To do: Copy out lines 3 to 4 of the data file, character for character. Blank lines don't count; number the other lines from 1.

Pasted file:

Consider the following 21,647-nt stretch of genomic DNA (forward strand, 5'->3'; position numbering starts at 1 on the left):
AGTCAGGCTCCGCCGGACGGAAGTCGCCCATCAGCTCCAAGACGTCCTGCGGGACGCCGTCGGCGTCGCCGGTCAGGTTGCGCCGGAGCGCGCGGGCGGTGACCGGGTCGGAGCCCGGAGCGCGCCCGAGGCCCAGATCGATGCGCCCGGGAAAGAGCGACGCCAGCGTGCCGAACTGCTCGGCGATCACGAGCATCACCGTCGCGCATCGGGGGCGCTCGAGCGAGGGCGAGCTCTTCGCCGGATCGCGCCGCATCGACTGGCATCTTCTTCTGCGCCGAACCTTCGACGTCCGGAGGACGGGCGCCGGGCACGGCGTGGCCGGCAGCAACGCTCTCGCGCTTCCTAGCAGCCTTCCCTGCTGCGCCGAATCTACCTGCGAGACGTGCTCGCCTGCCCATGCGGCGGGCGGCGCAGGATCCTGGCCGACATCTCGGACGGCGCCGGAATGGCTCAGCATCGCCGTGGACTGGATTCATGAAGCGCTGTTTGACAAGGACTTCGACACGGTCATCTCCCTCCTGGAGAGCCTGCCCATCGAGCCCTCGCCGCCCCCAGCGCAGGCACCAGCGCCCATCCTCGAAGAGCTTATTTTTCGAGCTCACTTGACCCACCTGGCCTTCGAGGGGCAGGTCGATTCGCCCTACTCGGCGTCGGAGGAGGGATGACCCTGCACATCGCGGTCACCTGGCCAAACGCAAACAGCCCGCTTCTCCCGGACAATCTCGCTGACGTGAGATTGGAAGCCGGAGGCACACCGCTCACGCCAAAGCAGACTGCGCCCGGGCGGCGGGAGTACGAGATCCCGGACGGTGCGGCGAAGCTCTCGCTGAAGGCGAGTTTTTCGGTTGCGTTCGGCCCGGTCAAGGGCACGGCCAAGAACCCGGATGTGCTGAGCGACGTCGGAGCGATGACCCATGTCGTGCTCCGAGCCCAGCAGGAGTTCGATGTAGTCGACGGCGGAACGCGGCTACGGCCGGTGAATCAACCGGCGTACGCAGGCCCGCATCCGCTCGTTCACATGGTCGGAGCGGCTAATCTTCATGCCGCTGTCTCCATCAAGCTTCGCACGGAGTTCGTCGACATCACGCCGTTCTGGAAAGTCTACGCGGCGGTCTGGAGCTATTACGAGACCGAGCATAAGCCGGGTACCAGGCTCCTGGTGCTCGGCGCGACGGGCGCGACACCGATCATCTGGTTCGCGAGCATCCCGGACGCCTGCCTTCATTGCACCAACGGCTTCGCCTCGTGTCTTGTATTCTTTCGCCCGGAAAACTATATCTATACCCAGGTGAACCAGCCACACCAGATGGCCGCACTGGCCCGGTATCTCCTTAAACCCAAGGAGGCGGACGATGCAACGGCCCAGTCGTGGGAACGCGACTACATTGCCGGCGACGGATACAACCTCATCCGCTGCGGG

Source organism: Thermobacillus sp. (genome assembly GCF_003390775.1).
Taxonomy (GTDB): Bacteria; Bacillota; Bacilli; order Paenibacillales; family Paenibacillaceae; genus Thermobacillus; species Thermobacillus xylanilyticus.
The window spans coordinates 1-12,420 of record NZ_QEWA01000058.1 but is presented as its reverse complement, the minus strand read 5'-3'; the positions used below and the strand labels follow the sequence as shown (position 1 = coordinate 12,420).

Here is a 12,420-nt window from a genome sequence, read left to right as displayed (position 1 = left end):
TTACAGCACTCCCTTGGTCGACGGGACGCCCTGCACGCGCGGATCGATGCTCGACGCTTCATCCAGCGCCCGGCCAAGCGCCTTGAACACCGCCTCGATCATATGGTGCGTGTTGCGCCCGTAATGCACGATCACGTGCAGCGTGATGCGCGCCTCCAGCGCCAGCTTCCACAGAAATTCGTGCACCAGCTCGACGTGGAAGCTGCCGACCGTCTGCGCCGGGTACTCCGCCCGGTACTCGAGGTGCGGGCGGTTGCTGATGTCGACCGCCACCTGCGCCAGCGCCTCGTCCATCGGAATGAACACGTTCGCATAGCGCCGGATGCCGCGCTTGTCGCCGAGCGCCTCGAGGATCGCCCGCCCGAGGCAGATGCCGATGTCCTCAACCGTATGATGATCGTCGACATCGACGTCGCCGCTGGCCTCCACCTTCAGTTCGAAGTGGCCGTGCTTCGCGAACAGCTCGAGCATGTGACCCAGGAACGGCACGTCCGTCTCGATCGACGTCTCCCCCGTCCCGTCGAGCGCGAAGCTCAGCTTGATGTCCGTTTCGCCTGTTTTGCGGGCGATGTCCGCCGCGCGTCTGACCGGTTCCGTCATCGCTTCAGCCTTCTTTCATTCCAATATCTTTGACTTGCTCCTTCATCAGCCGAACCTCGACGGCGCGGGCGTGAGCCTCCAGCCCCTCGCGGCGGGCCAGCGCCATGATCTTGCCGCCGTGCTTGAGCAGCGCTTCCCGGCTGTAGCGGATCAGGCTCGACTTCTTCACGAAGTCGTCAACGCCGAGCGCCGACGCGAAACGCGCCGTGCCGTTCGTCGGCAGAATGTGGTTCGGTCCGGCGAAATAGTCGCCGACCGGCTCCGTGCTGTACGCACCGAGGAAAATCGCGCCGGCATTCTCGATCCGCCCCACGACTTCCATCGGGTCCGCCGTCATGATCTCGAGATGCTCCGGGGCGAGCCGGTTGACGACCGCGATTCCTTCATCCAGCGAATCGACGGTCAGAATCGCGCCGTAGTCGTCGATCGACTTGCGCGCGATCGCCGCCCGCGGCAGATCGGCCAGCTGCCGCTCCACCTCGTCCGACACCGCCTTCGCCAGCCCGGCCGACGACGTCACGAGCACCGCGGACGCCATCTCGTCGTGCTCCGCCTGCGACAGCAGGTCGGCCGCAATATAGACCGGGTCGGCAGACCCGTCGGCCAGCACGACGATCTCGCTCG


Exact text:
Source organism: Thermobacillus sp. (genome assembly GCF_003390775.1).
Taxonomy (GTDB): Bacteria; Bacillota; Bacilli; order Paenibacillales; family Paenibacillaceae; genus Thermobacillus; species Thermobacillus xylanilyticus.